Category: Latest

Hull City Supporters Make Their Voices Heard

Football clubs have always, in the main, been run as fiefdoms. From the late Victorian era and the likes of John Houlding at Liverpool through to his obvious descendents, such as Doug Ellis and Ken Bates, there has always been an element of ‘my way or the highway’ about club owners, but in the twenty-first century, when we demand greater transparency, in particular with regard to clubs being run for the benefit of their supporters, examples of true autocracy have a tendency to look all the more jarring. Indeed, perhaps the only thing more jarring than this is the sight of those who accept the edicts of those who are richers and betters – which seems destined to become this century’s equivalent of ‘elders and betters’ – without question. Over the last couple of seasons, this sort of absolute rule has made something of a return in professional football after a few years on the wane, most notably at Cardiff City, where an entire soap opera could be based upon a combination of what we know for sure and conjecture which doesn’t sound as ridiculous as it should do. There remains a protest at Cardiff City, of course, against the debasement of the club’s identity and about the increasingly freakish rumours concerning the actions those running the club, but the sheer white noise that comes with merely being in...

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O’Neill & Keane – The Dream Team?

Adrian Chiles looked pleased as he was introducing ITV’s Champions League coverage in San Sebastian on Tuesday, stood alongside Ireland’s new management team, Martin O’Neill and assistant Roy Keane. He was even confident/brave enough to liken them to “Laurel and Hardy,” with Keane stood well within arms-reach (Lee Dixon offered “dumb and dumber”, which was braver/dafter still). Chiles will almost certainly be bidding a farewell of sorts to charmless pundit Keane, now that the Corkman has decided that being Ireland’s assistant manager is a better bet than watching England scuff their way through qualifying campaigns. Keane will, of course, show the commitment to his new role that he’s so publicly and combatively demanded of others in Ireland’s set-up. So Keane will not emulate Gordon Strachan, who currently combines ITV punditry with managing Scotland. Unless Keane is some sort of hypocrite. And anyone reading Keane: My Autobiography, written about a 30-year-old Keane, while Roy was raging about “how many books (Ferguson) has written now” will know that he doesn’t do hypocrisy. To some of us, Keane as Ireland’s number two (a description with more than one meaning) is a price worth paying for O’Neill becoming Ireland’s number one. The actual price that the Football Association of Ireland (FAI) have paid is another matter, of course. Giovanni Trapattoni and Marco Tardelli’s contracts were negotiated in 2008 at the fag-end of Ireland’s...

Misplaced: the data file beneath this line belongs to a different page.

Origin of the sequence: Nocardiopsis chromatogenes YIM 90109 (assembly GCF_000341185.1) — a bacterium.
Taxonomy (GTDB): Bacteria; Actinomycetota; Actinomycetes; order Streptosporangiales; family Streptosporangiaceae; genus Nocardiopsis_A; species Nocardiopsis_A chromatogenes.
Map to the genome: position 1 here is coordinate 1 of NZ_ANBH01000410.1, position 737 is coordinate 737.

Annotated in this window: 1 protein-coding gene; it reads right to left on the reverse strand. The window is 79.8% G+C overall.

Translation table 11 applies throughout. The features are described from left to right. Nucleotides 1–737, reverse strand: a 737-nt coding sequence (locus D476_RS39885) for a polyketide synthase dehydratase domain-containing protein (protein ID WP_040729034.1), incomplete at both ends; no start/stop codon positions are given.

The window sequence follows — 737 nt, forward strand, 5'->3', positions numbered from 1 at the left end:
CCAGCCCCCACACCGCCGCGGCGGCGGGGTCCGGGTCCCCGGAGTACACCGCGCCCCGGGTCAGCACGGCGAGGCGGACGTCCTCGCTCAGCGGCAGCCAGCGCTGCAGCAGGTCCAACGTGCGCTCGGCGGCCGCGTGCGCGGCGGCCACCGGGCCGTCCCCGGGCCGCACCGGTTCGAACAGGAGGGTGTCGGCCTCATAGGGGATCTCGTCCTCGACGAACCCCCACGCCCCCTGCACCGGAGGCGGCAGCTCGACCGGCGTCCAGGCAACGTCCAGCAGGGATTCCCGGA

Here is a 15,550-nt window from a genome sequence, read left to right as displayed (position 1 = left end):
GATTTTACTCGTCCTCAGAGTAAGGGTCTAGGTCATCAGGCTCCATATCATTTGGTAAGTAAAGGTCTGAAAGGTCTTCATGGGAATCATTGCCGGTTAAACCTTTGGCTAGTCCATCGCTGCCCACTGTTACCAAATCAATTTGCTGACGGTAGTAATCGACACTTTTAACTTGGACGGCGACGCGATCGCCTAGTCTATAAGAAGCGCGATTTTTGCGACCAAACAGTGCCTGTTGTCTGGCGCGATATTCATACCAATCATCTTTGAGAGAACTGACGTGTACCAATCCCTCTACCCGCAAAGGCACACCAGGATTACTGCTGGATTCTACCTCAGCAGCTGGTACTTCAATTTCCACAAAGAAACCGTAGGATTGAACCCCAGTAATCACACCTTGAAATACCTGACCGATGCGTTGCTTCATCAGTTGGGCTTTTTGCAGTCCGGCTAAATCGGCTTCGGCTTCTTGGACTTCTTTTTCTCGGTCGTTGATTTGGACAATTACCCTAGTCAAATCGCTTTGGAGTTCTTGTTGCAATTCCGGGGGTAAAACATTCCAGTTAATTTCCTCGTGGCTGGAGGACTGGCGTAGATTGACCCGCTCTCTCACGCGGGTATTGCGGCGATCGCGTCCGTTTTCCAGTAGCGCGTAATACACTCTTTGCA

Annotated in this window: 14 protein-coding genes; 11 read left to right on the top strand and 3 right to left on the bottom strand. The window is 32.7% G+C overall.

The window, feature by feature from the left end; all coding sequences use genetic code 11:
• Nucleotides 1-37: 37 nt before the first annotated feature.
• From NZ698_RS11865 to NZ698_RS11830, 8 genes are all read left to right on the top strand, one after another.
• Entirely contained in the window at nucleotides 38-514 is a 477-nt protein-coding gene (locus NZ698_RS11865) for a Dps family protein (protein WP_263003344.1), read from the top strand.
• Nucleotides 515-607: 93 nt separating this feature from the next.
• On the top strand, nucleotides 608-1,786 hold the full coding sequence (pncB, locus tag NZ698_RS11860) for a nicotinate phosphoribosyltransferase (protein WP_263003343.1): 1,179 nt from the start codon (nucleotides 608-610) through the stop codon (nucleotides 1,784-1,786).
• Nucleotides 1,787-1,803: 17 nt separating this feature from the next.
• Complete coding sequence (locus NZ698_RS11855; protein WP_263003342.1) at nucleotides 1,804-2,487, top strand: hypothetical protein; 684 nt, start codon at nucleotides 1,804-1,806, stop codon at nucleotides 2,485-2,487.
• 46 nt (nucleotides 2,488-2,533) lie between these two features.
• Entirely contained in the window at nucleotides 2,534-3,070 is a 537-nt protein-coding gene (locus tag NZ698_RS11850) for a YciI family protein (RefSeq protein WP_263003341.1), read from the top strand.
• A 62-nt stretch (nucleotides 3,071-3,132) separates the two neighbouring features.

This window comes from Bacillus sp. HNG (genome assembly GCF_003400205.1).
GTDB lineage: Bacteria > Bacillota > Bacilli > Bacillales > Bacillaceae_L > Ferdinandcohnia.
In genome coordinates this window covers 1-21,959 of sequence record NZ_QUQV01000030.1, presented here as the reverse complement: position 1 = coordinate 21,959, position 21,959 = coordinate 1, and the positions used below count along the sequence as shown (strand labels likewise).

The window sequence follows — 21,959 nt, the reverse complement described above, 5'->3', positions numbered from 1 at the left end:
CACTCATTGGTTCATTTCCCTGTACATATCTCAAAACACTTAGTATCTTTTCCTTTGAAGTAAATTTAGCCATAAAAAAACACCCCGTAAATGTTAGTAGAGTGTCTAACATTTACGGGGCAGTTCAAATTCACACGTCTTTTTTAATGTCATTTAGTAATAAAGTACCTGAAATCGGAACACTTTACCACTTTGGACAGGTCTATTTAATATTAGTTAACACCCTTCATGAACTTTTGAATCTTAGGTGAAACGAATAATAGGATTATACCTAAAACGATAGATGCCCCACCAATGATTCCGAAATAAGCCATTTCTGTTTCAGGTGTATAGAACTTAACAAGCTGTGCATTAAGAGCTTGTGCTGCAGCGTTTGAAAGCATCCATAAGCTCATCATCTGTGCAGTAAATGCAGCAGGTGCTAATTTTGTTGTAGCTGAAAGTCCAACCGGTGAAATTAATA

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The I-Spy Book Of The FA Cup First Round